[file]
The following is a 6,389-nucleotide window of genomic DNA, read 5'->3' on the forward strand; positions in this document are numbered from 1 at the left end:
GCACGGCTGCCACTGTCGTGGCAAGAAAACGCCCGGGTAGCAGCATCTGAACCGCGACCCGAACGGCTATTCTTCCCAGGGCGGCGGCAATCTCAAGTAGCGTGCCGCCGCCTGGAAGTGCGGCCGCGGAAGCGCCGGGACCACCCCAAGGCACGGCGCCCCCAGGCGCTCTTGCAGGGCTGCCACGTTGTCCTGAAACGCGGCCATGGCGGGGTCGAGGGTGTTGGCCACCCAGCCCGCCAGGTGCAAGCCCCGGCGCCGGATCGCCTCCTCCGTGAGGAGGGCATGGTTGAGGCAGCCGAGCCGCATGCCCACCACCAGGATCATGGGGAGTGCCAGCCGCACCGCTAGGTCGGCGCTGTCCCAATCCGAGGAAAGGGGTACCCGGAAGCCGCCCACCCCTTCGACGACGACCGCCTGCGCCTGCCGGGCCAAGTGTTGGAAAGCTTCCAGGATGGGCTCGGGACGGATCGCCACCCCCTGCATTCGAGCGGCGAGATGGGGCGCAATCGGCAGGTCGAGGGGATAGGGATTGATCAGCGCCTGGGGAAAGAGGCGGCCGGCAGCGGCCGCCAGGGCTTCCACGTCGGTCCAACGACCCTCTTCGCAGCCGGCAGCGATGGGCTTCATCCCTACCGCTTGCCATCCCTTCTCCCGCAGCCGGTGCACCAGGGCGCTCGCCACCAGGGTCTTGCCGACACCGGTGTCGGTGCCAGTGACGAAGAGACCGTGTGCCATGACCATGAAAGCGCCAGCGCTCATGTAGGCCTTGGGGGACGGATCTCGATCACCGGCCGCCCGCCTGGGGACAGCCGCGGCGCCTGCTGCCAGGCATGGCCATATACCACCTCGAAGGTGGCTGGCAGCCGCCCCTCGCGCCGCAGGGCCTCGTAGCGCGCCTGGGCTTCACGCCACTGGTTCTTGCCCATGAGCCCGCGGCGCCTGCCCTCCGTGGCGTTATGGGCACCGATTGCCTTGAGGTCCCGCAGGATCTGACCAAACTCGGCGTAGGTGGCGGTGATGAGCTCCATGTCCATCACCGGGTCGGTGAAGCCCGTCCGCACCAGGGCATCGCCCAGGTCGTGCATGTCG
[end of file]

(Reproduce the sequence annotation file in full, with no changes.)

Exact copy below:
The following is a 6,389-nucleotide window of genomic DNA, read 5'->3' on the forward strand; positions in this document are numbered from 1 at the left end:
GCACGGCTGCCACTGTCGTGGCAAGAAAACGCCCGGGTAGCAGCATCTGAACCGCGACCCGAACGGCTATTCTTCCCAGGGCGGCGGCAATCTCAAGTAGCGTGCCGCCGCCTGGAAGTGCGGCCGCGGAAGCGCCGGGACCACCCCAAGGCACGGCGCCCCCAGGCGCTCTTGCAGGGCTGCCACGTTGTCCTGAAACGCGGCCATGGCGGGGTCGAGGGTGTTGGCCACCCAGCCCGCCAGGTGCAAGCCCCGGCGCCGGATCGCCTCCTCCGTGAGGAGGGCATGGTTGAGGCAGCCGAGCCGCATGCCCACCACCAGGATCATGGGGAGTGCCAGCCGCACCGCTAGGTCGGCGCTGTCCCAATCCGAGGAAAGGGGTACCCGGAAGCCGCCCACCCCTTCGACGACGACCGCCTGCGCCTGCCGGGCCAAGTGTTGGAAAGCTTCCAGGATGGGCTCGGGACGGATCGCCACCCCCTGCATTCGAGCGGCGAGATGGGGCGCAATCGGCAGGTCGAGGGGATAGGGATTGATCAGCGCCTGGGGAAAGAGGCGGCCGGCAGCGGCCGCCAGGGCTTCCACGTCGGTCCAACGACCCTCTTCGCAGCCGGCAGCGATGGGCTTCATCCCTACCGCTTGCCATCCCTTCTCCCGCAGCCGGTGCACCAGGGCGCTCGCCACCAGGGTCTTGCCGACACCGGTGTCGGTGCCAGTGACGAAGAGACCGTGTGCCATGACCATGAAAGCGCCAGCGCTCATGTAGGCCTTGGGGGACGGATCTCGATCACCGGCCGCCCGCCTGGGGACAGCCGCGGCGCCTGCTGCCAGGCATGGCCATATACCACCTCGAAGGTGGCTGGCAGCCGCCCCTCGCGCCGCAGGGCCTCGTAGCGCGCCTGGGCTTCACGCCACTGGTTCTTGCCCATGAGCCCGCGGCGCCTGCCCTCCGTGGCGTTATGGGCACCGATTGCCTTGAGGTCCCGCAGGATCTGACCAAACTCGGCGTAGGTGGCGGTGATGAGCTCCATGTCCATCACCGGGTCGGTGAAGCCCGTCCGCACCAGGGCATCGCCCAGGTCGTGCATGTCG